As well as being selected by the US Army to protect key installations in Iraq, the United Kingdom's Ministry of Defence has leased several Centurion systems to protect British Army troops stationed in the country. The British systems were converted from Phalanx Block 1A systems that were with the Royal Navy. These were returned to Raytheon and converted into Centurion systems. This was done by installing the guns with the same computer used in the US Navy's Phalanx-1B system, along with a forward-looking infrared radar system for combat identification, changing the software to allow the gun to track rocket, artillery and mortar targets and also adding a longer barrel, which groups the Centurion's rounds more tightly together. However, both systems are equipped with a forward-looking infrared system. This is imperative to ensure that a visual identification is made prior to engagement, even in conditions where visibility may be obscured, to verify that the hostile round is just that--not a friendly aircraft.

The Centurion can also ensure that what remains of the munition after the engagement poses as little danger to those on the ground as possible. When the system engages a mortar shell, for instance, the burst of ammunition is usually sufficient to shred the shell into fragments. However, this is not always the case when the Centurion engages a rocket. Sometimes, the initial burst will be sufficient to only cut the weapon in half. Therefore, the Centurion can recognise that large pieces of debris may still be travelling through the sky and the system can engage these remains until they are in pieces small enough to no longer represent a threat. As well as the United States and Britain, other countries who may be in the market for the Centurion system include existing naval Phalanx customers such as Australia, Bahrain, Canada, Saudi Arabia and Taiwan. Greece, Israel and Mexico have reported interest in buying the Centurion system for border, outlying islands and oil platform security respectively.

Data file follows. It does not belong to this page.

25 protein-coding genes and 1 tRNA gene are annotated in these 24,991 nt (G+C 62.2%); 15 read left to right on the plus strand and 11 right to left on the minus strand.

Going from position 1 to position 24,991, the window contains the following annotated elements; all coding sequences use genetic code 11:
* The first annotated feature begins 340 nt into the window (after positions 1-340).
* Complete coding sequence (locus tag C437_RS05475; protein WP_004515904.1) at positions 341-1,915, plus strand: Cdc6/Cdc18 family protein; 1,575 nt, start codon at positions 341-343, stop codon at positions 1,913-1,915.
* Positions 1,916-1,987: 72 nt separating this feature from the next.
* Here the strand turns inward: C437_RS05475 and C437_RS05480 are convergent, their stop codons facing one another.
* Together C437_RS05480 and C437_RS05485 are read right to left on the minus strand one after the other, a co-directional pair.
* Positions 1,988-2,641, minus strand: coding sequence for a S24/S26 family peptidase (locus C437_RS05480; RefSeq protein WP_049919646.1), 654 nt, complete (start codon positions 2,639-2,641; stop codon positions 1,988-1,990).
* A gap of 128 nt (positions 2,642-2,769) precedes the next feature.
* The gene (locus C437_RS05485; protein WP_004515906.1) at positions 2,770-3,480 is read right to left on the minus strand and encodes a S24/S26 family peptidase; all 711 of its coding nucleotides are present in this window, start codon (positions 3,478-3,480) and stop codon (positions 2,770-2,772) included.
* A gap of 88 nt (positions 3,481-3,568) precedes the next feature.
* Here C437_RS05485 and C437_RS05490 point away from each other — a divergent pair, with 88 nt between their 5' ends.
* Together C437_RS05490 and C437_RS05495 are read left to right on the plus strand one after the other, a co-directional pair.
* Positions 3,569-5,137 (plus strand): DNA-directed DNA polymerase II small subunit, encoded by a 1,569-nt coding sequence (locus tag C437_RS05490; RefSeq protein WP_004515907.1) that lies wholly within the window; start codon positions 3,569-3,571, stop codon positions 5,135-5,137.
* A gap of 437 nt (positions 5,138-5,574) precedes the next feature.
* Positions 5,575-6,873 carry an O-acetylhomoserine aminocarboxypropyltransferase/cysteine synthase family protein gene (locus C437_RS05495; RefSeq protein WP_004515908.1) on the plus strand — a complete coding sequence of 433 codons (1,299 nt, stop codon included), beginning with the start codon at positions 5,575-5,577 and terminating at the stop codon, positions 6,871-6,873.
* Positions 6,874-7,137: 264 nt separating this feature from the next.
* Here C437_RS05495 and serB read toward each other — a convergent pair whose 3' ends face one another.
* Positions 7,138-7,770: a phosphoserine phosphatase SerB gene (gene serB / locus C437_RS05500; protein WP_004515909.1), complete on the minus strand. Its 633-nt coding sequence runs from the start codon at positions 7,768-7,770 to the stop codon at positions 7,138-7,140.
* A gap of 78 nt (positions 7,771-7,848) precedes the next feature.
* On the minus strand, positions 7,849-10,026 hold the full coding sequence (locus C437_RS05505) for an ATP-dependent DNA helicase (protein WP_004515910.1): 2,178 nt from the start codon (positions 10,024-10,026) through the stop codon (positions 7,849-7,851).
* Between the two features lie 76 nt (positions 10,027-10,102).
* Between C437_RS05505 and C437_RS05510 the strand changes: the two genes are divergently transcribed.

One European solution to the problem of artillery, rocket and mortar fire is the Rheinmetall/Oerlikon Skyshield, or rather a fine-tuned version of it. The Bun-desministerium der Verteidigung (German Ministry of Defence) has shown significant interest in the Skyshield and it has been procured as the starting package for the System Flugabwehr (Air Defence System) programme. The rationale behind the project being to provide an air-defence system that can protect deployed German Army formations in Afghanistan against rockets and mortars bombs until around 2015 when a new system will be procured to replace all army air-defence systems. The entire programme is expected to cost the German Ministry of Defence up to [euro] 946 million with the Skyshield being used to protect stationary civilian and military installations against mortar and artillery fire and low-flying aircraft. Under the current contract, one system will be procured for training with the other being deployed to protect German forces in Afghanistan. Deliveries should be complete by 2011. A further contract for another two systems is expected from 2011, allowing the full protection of German forward operating bases at Feyzabad, Kunduz and Mazar-e-Sharif in northeastern Afghanistan.